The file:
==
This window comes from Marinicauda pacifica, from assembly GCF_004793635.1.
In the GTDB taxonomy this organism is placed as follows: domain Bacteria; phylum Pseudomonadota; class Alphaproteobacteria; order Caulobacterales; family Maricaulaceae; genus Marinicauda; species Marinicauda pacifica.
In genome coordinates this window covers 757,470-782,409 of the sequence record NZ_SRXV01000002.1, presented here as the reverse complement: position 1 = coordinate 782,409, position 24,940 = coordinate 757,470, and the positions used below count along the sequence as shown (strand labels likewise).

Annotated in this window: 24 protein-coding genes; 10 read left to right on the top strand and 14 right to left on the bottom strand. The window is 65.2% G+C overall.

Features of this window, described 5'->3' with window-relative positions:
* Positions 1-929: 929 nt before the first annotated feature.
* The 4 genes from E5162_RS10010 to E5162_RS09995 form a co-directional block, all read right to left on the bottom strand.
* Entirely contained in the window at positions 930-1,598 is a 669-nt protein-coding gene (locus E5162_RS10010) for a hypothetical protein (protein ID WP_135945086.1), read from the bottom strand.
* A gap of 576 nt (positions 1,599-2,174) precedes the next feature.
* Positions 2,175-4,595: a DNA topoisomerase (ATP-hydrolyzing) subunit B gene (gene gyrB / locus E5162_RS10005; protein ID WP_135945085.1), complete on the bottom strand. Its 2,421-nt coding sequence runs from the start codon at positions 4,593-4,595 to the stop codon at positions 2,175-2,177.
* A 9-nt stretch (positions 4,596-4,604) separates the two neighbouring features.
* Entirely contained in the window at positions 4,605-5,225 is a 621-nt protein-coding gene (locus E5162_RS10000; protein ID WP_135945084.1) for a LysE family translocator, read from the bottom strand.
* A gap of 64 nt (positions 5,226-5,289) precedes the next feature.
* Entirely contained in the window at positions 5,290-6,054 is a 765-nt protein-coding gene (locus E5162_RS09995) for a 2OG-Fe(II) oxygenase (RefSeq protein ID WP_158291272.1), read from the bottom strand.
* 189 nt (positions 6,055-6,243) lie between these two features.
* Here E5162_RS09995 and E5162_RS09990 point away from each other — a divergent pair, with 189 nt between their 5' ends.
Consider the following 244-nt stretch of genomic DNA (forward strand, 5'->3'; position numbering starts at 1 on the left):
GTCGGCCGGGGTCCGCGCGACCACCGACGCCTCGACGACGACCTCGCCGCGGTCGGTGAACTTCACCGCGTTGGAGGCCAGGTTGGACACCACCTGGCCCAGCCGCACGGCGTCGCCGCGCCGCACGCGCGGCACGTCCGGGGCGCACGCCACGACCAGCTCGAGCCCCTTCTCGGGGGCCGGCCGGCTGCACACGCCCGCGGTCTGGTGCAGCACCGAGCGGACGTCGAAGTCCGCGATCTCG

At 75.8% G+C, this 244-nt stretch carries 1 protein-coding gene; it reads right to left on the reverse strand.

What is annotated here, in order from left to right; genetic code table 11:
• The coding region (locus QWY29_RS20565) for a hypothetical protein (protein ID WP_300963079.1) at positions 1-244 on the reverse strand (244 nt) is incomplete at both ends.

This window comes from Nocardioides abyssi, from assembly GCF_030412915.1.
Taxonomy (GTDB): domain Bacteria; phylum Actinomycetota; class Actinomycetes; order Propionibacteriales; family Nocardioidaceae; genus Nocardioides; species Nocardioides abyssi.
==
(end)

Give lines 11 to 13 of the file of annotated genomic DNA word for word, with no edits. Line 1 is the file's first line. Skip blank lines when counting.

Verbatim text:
* A 9-nt stretch (positions 4,596-4,604) separates the two neighbouring features.
* Entirely contained in the window at positions 4,605-5,225 is a 621-nt protein-coding gene (locus E5162_RS10000; protein ID WP_135945084.1) for a LysE family translocator, read from the bottom strand.
* A gap of 64 nt (positions 5,226-5,289) precedes the next feature.